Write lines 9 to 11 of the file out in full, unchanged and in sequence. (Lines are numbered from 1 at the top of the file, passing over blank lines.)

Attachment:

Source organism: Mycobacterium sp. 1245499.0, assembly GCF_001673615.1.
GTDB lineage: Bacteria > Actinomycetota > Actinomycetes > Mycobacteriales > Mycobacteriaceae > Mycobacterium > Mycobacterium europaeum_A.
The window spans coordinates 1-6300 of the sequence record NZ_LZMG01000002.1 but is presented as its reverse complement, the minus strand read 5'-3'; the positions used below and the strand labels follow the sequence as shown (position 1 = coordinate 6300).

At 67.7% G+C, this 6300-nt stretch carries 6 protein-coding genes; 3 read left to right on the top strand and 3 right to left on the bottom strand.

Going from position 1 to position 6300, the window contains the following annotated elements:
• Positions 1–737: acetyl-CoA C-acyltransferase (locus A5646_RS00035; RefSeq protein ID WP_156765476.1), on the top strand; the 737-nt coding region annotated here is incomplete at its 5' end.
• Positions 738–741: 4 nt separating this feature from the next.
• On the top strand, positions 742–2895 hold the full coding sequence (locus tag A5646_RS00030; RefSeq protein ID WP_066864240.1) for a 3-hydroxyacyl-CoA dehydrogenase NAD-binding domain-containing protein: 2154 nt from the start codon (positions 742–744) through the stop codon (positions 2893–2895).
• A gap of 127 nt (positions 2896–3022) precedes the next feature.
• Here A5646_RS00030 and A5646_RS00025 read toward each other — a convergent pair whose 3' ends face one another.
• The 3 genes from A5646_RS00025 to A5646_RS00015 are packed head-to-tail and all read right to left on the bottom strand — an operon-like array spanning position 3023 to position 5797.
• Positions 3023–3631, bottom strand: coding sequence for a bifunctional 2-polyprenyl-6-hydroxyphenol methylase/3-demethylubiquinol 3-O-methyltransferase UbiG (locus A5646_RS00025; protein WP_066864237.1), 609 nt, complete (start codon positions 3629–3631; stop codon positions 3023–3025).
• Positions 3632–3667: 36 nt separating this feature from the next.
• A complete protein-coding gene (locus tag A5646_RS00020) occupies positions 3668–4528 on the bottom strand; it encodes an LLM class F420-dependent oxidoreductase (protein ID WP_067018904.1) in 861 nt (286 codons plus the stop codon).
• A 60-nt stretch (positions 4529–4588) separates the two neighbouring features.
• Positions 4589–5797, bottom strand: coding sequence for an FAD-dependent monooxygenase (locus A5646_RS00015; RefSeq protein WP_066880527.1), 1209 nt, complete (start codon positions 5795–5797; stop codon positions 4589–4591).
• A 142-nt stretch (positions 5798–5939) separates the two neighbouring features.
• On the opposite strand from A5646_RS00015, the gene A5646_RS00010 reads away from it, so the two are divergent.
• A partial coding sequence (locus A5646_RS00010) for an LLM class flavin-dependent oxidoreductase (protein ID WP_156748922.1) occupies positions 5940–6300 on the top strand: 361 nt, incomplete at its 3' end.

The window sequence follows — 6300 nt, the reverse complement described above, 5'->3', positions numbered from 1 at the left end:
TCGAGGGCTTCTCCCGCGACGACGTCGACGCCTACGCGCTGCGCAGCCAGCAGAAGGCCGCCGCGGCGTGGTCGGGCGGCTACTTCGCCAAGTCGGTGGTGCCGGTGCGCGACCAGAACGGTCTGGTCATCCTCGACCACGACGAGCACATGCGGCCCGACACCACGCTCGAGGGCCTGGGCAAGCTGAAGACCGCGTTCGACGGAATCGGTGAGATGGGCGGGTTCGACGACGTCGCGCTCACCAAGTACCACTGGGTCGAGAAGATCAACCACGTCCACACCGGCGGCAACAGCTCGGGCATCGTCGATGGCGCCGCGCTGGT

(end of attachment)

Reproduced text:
• A gap of 127 nt (positions 2896–3022) precedes the next feature.
• Here A5646_RS00030 and A5646_RS00025 read toward each other — a convergent pair whose 3' ends face one another.
• The 3 genes from A5646_RS00025 to A5646_RS00015 are packed head-to-tail and all read right to left on the bottom strand — an operon-like array spanning position 3023 to position 5797.